Ruth: Yeah, that's great to be bringing up those conversations and having them understand that it's a decision that they can make about whether to eat, or whether to have some water, or whether they're just go back and play. Another way that I've found to increase the variety of what kids will eat is to involve them in either the preparation of food, or in gardening. My grandkids know that when we all go out to the garden together, they can eat whatever they want when we're out there together. They can pick whatever they want off of there and eat it. And my granddaughters have even started playing restaurant out there, like one will be on one side of the raised bed and a couple kids on the other side, and they order at the window, and parsley goes on, everything, and it's really a fun place to play. And they're eating raw snap peas, and parsley, and lettuces, and all kinds of things while they're playing in the garden.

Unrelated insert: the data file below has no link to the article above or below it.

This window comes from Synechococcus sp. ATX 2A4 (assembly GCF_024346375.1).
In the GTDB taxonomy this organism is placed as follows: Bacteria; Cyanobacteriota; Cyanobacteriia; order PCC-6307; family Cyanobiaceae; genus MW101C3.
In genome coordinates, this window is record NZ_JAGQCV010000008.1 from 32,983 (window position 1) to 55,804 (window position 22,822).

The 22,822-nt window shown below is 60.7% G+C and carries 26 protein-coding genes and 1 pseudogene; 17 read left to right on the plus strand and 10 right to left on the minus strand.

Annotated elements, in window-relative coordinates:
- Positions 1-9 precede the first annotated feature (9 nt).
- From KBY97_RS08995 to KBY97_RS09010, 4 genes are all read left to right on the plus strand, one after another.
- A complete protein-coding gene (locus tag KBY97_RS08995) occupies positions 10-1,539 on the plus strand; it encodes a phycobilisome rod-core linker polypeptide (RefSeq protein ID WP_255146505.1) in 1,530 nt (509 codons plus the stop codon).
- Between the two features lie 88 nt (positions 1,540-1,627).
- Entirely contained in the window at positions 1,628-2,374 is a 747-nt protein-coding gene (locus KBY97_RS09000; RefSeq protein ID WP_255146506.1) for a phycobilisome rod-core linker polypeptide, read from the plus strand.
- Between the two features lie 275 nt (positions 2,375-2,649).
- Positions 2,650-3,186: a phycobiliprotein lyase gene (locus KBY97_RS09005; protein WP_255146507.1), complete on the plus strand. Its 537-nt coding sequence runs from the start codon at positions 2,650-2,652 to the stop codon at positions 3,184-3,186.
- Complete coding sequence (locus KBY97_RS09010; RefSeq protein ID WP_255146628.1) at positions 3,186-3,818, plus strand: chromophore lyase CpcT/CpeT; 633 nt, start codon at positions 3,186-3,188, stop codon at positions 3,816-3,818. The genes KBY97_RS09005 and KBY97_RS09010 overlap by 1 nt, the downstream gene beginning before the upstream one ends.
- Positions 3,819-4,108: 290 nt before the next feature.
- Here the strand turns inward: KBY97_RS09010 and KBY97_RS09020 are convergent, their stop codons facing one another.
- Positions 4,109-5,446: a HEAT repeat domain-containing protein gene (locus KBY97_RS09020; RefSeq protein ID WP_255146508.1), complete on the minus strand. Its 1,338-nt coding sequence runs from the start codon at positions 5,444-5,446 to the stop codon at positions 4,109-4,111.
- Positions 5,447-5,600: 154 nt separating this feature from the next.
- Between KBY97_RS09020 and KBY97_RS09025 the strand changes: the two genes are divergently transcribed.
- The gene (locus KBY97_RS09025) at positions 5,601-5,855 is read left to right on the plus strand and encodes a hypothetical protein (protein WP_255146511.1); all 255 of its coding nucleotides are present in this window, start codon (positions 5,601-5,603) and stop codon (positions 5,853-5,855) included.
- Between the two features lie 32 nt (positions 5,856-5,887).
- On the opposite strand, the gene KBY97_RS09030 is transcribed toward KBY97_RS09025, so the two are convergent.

Rachel: It's such a good way for children to learn about food and nutrition. So they're learning about things that...some of those things that you just mentioned have nothing to do with them actually eating the food, it's about cooking it, and preparing it, and harvesting it, and growing it, so all good things that connect children to the food that they're eating. And then, that's another really great way to get children to try new things, is do it away from the table, do it away from a mealtime. There's just some extra pressure, and most of it has been put on children by, "We only have this much time to eat," or, "You have to clean your plate," or, "We're all eating together, so this is the time you need to eat." So you take away all that pressure when children are doing something, like you explained, like playing a dramatic play, restaurant experience, or doing a cooking project with a family member, or outside gardening, perfect time for children to learn about nutrition and taste test. So that's another suggestion I'd make, is if you have children that you wanna expose to different foods, to something like all the different colors and kinds of tomatoes, and that sort of has been good for me, right, and then try them, and it's not about hunger at that point, it's not about you need to eat this, this is about finding your favorite and trying a lot of different things. It's a great way to introduce new things to children. Let them pick some things out at the grocery store. One of the things we used to do is a new fruit every time we went to the grocery store, and we tried all sorts of crazy stuff, and some of it nobody liked, and some of it one person liked, but we were always trying something different. And it was fun for them to pick it out.